Kboxfib 2

Here's an interesting shipping case! Not only is it marked with the V3s label, but also retains the commercial weatherproof logo. Perhaps the manufacturer of the box used both by mistake. Note the date stamp: December 1943. (photo: 1944Supply)

Fiber box 1944 (b)

Box Certificate label on a 1944 V3 type fiberboard box.
Note the metal staples, sometimes referred to as metal stitches.

The Corrugated box

As an alternative a second method was used. Instead of the fiberboard box a corrugated box was used. The use of corrugated boxes was probably approved at the end of 1943 and usage started in 1944, as indicated by the box shown below, dated Januari 1944.

corbox 1

Above: The stenciling on the end panel of a corrugated box. The bottom of this box was closed with metal stiches. This was done before inserting the K Ration units.

Below: the side of the same corrugated box. This example is dated Januari 1944. Note the V3c marking indicating that it is corrugated V-board grade 3.
(both photos: 1944Supply)

corbox 2

Corrugated box 1944 (a)

Corrugated box as used by the H.J. Heinz Company in 1944.
Unfortunately the date line isn't filled out.

Corrugated box 1944 bottom detail

Box Certificate label on the bottom of the corrugated "Heinz" box stating that this box is made of recycled paper. Note the paper tape used to close the bottom (partially) before inserting the K Ration units.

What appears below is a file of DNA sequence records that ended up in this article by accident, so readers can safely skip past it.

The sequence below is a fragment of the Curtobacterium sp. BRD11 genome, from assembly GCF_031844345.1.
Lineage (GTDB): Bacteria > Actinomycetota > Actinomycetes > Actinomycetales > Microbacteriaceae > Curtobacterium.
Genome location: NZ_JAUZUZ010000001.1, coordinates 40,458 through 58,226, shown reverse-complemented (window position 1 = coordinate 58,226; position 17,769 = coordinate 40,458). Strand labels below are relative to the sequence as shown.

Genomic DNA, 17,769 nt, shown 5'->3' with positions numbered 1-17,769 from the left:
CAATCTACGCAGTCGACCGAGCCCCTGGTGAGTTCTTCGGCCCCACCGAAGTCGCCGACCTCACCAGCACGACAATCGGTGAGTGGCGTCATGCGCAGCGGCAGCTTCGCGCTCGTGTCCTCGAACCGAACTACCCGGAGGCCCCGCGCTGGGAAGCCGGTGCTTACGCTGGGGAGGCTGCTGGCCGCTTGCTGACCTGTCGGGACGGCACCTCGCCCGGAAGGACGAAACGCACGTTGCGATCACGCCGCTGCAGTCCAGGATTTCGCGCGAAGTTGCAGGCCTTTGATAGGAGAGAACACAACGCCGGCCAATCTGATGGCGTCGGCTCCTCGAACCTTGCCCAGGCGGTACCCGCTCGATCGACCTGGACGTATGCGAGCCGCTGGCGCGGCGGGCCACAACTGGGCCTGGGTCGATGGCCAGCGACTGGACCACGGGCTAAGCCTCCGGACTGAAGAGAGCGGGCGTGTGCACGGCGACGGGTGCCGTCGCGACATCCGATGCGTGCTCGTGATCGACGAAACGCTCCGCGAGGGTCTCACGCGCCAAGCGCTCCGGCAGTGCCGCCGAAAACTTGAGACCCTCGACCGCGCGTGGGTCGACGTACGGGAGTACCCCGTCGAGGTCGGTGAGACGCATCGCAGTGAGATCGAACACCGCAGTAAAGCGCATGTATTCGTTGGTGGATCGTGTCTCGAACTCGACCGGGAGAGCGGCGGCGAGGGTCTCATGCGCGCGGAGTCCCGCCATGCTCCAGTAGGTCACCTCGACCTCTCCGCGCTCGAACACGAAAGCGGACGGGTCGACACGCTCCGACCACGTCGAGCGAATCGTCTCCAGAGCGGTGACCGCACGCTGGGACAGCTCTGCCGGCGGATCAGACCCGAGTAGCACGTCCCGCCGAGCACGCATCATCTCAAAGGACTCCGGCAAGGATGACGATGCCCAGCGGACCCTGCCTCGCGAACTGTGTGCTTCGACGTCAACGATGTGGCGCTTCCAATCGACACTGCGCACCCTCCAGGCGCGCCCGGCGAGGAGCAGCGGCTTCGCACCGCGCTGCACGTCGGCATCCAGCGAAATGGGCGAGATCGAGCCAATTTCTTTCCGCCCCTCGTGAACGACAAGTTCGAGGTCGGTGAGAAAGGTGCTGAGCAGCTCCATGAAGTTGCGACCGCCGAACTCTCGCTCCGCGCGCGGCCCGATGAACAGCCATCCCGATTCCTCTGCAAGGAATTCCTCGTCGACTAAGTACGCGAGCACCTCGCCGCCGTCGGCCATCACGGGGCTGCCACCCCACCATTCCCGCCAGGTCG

(It has been pointed out to me that the Colombia Corrugated Box Co. was founded in 1967 and that this box might be a reproduction.)

Since corrugated board is not wheater proof, the corrugated box was placed inside a laminated bag for protection. This laminated bag is referred to as a "case liner".

This laminated bag (case liner) was composed of either a triple ply kraft paper laminated together with asphalt, or a metal foil with cellophane laminate that is laminated with asphalt to kraft paper. After placing the corrugated box in the bag, all air is to be pushed out, without creating a vacuum. The bag is closed with a waterresistant adhesive.

case liner

Here's an opened case showing the "case liner". Due to the asphalt compound used in laminating the kraft paper the liner appears quite dark. (photo found on the internet)

Oddly, a recently opened case, dated July 1945, contained a corrugated box placed directly in the wooden case without the case liner. It was stamped "for training purpose only". These surplus K Rations were often used during post war training exercises. Probably it was repacked after inspection without its case liner.

The Wooden Crate

K set 1944

A fiberboard box rests on the wooden shipping case it came in.
Used by the Phillips Packaging Co. Inc. dated April 1944.

For mechanical protections the fiberboard or the corrugated box (that is placed in a laminated bag)  is overpacked in a wooden shipping case.
The ends and sides are usually made of one-piece panels. (Two-piece panels with tongue and grove connection are used as well.) With the sides having a minimum thickness of
11/32 inch, and the ends are made of 3/4 inch thick wood.
The top and bottoms are usually both made of two pieces, with the same thickness as the sides.  The two pieces preferably having a tongue and groove joint.

Construction of the case is made using cement-coated sixpenny nails.